The thing I love about Intel researcher Genevieve Bell is that she finds surprising things by looking at what's left out of the dominant narratives about technology. She finds data that's ignored because it didn't fit into the paradigm of, say, how people adopt technology. The dominant narrative is that young men determine the popularity of phones, computers, websites, and the like. But when Bell looked at the data, the story we told ourselves about how the world worked was not reflected in the numbers.
That's why I wanted to talk to her about what gadgets people around the world might be using over the next decade. I figured she was someone who could look past the conventional wisdom and find the missing pieces of the future. What follows is an extended remix of the conversation we had, which appears in a shorter version in the latest issue of our magazine.
How did your current role at Intel come to be?
About two years ago, Justin Ratner of Intel approached me and asked if I would consider coming back to the R&D labs. The start of my career in Intel was in the R&D labs, but I had moved into the products groups, because I was determined to work out how to make social science and anthropology have a business impact.
I said, I think what I want to do is reinvent the way we experience computing. He looked at me and said, "You're already late." And I was like, "Is that a yes?" He said, "Yes, that'd be excellent." And I was like, "Good. Well, I've got an idea for the sort of people I want to assemble to do that." I knew I needed social scientists other than myself, because you want people who have that training, that deep connection to people, and an ability to understand what they're telling you even when they're not saying anything. And I wanted a bunch of interaction designers, human-factors engineers, user-experience people, because I really wanted that ability to start bridging from the ethnographic work I know how to do into things you can start to move engineers with.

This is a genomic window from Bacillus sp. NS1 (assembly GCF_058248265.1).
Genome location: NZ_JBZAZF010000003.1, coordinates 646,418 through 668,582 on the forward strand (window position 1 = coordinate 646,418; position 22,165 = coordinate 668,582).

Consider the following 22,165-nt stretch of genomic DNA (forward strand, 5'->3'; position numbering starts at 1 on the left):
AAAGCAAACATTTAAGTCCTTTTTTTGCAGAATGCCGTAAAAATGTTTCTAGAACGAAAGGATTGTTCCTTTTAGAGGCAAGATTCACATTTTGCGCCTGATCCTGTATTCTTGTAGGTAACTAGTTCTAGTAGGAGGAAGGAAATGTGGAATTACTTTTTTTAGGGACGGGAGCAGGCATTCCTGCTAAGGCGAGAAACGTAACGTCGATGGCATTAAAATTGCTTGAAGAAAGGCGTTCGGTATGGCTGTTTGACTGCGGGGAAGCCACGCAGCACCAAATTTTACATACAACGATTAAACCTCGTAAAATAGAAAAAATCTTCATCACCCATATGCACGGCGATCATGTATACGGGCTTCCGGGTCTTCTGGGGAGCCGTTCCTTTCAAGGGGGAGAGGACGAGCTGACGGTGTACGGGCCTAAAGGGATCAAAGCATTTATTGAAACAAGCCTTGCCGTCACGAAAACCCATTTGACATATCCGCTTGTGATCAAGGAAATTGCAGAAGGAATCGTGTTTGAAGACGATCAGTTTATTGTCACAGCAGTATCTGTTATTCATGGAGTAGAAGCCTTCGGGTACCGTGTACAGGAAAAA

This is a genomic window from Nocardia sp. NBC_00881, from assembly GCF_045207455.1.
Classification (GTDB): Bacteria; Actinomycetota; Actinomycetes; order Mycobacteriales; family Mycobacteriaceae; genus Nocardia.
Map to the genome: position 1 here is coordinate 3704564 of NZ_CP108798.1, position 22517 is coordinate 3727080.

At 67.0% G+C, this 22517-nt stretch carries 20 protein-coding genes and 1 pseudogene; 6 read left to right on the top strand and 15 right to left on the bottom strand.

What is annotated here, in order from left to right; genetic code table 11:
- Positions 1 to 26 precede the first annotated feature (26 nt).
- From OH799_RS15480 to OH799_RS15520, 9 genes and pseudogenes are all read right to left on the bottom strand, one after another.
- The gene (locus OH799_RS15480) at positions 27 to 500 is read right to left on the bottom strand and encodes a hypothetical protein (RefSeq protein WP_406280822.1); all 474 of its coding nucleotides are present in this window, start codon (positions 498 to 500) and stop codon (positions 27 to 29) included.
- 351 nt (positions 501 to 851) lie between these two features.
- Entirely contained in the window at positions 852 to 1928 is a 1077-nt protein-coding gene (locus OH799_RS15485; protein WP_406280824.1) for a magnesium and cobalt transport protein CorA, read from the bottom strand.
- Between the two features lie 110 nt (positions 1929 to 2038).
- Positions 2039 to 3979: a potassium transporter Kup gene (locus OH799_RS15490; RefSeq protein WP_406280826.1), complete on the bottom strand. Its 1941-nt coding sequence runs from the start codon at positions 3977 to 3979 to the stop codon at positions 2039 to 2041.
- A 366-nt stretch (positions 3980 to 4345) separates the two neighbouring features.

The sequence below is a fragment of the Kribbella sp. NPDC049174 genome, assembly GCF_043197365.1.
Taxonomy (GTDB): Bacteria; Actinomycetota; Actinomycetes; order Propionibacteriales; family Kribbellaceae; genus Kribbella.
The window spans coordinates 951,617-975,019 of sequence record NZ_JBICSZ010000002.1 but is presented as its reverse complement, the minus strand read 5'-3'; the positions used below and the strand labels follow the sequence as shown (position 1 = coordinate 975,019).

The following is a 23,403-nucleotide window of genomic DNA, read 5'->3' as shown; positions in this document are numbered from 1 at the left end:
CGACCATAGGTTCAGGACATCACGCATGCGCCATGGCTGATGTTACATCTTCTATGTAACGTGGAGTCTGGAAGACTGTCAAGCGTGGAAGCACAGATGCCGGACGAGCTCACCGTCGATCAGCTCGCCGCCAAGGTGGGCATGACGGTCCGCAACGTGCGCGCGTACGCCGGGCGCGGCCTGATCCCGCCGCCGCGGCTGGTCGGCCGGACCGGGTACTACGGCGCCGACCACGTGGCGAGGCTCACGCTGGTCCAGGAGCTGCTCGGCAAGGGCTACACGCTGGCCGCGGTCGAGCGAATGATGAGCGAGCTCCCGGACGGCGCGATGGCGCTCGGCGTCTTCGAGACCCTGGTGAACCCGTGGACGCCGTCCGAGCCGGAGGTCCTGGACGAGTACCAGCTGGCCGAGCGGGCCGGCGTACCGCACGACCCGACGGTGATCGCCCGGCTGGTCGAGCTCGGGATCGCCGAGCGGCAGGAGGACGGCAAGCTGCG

Then I decided sort of radically that it would be good to actually have some engineers this time. I said to my boss, "Could I have some engineers please?" And he was like, "What do you think you'll do with them?" Well, after he processed the initial shock, I said, "I want to have the conversation." I realized if you want to talk about the future, you also have to start building it. And what I realized about my time in the tech industry is that people were stumped for ideas. You have to put things in people's hands to start letting them imagine what's possible. I wanted to start to be able to push the boundaries of what was happening, in terms of having people who understood the latest gear build their own and hack their own. And I realized, too, that I was incredibly interested in the hacking/DIY/making movement--running the gamut from the kind of classic maker's fare to the kind of stuff I grew up with in Australia.
You know any Australian worth their salt has a shed somewhere on their property that is full of stuff that they're inevitably cobbling together, right? I was back in Australia over the weekend and talking to some of the farmers out near where my family has a farm, and they are just mesmerized by idea of 3-D printing. Here's a bunch of pretty burly boys with their harvests, tractors, and dirt under their fingernails for the past 35 years. And they're going, "This 3-D printing? That's pretty cool."
And I'm like, "What? Why is that cool?" And they were like, "Mate, you've been in my shed, you know it's full of stuff I've been collecting because one day I'm going to need to make a thing that will hold that bit and that bit, and I'm always cobbling it together and finching it and [using the Australian version of crazy glue] and a four-inch nail. But 3-D printing might just make it." And they were like, "Here is this thing that could make the thing that could make the thing out of the stuff."
Could you go through the traditional way of thinking about gadget adoption? Which new users does it leave out?
One of the things we told ourselves for a long time was that there was a particular group of early adopters. When I joined Intel, my boss sat me down and said, "We need your help on two things. [One,] women." I said, "Which women?" And she said, "All women."
We had this fascination with what the youths are doing and this notion that technology was being used by men. The data just didn't reflect that. When you look the globe over, women are 44 to 45 percent of the world's Internet users. They spend more time online than men--17 percent more a month. If you look at social-networking sites on a global scale, women are the vast majority on most sites, with the exception of Linked-In. Facebook is an extension of social communication, which has often been the realm of women.
Same with things like Skype, whose average user is 20-to-30-something, college -educated, female. If you look across the sale of e-readers, those are vastly driven by women. The same with downloading books, which is a lucrative space right now. If you look at smartphone data, again, women are about half the users on the planet, but spend more time talking, texting, and using location-based services than their male counterparts. When I put all that together, I had this moment of going, What? What is it that makes people think we're not using the technology?